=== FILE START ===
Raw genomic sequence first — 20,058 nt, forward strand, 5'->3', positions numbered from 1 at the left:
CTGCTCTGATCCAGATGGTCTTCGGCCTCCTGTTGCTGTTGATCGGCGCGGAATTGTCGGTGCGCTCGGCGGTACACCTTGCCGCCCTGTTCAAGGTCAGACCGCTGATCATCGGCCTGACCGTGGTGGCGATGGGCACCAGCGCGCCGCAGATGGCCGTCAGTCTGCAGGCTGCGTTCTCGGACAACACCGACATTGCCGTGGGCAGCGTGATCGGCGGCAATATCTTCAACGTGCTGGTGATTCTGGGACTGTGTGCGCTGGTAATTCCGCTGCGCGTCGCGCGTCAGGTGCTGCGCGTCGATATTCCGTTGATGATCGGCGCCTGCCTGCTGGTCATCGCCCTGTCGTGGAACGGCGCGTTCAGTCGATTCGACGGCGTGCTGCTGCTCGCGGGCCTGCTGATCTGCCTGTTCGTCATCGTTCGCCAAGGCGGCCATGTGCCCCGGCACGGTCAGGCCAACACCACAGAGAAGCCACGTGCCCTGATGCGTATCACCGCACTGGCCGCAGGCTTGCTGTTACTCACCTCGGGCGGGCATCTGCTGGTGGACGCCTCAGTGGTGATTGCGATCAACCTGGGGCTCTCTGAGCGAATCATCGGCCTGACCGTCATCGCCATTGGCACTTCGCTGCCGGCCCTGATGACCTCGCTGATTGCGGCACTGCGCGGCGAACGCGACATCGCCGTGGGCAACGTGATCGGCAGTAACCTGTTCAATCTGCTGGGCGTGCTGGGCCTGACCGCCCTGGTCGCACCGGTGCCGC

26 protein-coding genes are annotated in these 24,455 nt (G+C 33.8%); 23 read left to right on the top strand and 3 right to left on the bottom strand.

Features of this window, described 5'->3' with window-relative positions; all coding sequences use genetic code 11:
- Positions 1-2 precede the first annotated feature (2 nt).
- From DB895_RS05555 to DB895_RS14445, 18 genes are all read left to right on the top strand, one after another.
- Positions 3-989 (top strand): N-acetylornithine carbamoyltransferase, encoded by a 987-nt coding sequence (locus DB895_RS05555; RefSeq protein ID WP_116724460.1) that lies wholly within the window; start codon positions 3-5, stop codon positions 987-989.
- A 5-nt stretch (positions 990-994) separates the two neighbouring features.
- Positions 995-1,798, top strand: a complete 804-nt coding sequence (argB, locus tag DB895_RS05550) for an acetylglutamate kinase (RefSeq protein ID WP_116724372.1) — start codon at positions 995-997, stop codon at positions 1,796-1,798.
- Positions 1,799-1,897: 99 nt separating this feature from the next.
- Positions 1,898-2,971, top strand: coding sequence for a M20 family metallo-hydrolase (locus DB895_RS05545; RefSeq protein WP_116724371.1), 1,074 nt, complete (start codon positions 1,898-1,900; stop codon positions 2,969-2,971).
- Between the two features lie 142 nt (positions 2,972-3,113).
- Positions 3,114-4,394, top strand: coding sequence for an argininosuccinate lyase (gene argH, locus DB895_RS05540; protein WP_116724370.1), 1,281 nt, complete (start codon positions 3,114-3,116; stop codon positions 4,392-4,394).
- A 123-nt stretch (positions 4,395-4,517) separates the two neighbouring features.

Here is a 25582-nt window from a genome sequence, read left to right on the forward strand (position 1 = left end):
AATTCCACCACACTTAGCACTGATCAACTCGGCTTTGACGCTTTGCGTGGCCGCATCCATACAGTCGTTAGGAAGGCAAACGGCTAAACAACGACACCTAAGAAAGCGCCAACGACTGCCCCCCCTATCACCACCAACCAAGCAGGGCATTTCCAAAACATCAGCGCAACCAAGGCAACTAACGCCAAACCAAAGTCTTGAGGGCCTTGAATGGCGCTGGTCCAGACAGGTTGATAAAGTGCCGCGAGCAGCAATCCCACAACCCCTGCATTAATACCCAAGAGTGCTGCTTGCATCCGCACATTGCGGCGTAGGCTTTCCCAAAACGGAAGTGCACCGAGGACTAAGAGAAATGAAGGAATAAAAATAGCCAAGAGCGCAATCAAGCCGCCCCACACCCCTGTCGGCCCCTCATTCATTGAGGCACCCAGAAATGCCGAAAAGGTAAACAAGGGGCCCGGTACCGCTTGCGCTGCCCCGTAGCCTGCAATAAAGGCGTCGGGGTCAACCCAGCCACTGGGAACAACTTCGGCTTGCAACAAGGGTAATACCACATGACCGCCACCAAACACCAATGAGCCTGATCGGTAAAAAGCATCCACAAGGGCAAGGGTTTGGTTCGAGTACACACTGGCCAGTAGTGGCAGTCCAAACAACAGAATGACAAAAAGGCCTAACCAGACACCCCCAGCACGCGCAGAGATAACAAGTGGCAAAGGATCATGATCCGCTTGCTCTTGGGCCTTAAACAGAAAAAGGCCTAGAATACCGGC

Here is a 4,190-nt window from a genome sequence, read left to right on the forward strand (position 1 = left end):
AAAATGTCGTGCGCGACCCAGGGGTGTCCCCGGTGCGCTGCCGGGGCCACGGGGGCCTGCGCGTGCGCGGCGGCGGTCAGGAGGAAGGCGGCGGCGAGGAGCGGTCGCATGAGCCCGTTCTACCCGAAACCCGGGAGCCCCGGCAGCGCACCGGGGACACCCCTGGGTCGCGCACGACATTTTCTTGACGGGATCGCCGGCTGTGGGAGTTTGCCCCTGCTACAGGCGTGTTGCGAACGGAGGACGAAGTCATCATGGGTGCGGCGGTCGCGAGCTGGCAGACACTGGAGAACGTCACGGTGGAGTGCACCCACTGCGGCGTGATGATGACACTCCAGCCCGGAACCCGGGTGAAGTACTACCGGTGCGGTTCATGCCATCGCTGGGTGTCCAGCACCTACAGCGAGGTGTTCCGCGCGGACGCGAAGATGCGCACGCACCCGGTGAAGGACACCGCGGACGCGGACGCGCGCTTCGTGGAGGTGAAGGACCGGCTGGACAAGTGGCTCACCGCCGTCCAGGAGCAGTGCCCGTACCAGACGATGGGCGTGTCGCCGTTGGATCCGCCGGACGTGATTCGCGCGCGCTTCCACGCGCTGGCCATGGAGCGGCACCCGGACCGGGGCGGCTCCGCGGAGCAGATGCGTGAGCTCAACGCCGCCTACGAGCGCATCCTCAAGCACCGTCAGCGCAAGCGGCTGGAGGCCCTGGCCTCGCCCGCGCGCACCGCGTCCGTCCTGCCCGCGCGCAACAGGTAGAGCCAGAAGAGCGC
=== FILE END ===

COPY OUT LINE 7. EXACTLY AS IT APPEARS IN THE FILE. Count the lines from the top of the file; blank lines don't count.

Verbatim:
- Positions 3-989 (top strand): N-acetylornithine carbamoyltransferase, encoded by a 987-nt coding sequence (locus DB895_RS05555; RefSeq protein ID WP_116724460.1) that lies wholly within the window; start codon positions 3-5, stop codon positions 987-989.